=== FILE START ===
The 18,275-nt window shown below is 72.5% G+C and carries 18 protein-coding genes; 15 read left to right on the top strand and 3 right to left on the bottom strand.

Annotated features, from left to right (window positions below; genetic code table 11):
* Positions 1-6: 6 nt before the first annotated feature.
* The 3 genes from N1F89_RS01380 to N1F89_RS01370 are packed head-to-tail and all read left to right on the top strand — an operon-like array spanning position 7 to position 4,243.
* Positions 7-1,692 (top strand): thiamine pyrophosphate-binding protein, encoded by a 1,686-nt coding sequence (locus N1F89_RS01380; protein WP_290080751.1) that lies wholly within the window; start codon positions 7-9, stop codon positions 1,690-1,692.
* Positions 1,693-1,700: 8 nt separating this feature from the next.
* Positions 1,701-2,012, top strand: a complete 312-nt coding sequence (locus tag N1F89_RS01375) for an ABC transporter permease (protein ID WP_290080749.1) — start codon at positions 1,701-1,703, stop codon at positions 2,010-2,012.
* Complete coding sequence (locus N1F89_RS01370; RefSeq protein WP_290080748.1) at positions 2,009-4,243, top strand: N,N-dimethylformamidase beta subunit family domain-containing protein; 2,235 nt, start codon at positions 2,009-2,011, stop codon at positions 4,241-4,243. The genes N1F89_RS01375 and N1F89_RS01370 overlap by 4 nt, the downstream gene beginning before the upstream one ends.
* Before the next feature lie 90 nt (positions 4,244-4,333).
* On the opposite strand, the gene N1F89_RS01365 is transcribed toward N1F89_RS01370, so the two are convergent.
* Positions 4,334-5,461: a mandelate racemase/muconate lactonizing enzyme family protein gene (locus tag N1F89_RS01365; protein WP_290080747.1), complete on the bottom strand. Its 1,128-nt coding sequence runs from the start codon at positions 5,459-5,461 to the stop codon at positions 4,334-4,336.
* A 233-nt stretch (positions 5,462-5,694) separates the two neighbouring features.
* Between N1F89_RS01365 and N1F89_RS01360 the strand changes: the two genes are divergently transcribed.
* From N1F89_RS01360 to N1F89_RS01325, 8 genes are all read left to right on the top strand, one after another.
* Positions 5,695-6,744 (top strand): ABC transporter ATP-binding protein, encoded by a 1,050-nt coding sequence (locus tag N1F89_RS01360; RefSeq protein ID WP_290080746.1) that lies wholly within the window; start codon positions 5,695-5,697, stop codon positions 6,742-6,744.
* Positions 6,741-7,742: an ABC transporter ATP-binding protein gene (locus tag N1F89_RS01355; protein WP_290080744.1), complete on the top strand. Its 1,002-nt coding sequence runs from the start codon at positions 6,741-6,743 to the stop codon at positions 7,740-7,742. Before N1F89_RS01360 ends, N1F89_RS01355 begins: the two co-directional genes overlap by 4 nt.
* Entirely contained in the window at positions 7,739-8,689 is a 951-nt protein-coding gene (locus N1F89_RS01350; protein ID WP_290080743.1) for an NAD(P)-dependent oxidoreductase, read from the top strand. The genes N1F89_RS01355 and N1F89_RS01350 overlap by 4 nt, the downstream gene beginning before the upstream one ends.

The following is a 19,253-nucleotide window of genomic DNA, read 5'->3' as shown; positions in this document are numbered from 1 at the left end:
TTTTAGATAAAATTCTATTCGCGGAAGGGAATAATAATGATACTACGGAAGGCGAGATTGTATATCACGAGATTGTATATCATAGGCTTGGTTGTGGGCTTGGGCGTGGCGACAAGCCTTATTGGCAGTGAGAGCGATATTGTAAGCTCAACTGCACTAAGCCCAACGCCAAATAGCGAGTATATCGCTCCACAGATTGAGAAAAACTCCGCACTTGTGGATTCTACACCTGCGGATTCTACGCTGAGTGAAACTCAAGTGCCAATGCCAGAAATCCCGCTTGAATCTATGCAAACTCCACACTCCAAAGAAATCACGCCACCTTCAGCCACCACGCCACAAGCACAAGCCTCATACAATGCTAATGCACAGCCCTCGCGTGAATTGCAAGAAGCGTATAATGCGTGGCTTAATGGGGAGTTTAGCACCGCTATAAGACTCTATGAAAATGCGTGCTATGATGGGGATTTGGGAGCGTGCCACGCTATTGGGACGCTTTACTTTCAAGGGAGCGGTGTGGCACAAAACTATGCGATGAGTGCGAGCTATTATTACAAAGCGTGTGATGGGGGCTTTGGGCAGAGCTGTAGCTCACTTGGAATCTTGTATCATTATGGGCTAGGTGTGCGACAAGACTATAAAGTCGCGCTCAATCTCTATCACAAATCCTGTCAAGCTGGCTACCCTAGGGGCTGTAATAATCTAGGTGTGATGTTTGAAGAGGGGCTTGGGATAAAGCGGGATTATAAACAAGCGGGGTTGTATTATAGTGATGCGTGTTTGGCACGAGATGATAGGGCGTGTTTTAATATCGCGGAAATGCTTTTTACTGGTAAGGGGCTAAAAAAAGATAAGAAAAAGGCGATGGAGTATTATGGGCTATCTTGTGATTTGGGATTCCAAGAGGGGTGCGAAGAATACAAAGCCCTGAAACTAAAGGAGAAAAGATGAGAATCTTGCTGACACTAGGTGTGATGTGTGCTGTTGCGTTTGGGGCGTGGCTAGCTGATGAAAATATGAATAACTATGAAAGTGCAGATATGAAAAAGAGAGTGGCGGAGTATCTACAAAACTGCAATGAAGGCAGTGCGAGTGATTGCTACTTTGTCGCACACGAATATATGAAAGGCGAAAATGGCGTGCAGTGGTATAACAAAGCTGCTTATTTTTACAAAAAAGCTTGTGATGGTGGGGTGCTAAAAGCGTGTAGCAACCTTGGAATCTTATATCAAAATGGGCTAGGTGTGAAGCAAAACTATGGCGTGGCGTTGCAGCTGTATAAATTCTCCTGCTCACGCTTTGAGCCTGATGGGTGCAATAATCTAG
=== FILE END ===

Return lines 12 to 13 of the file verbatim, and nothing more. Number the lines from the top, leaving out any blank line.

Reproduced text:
* A 233-nt stretch (positions 5,462-5,694) separates the two neighbouring features.
* Between N1F89_RS01365 and N1F89_RS01360 the strand changes: the two genes are divergently transcribed.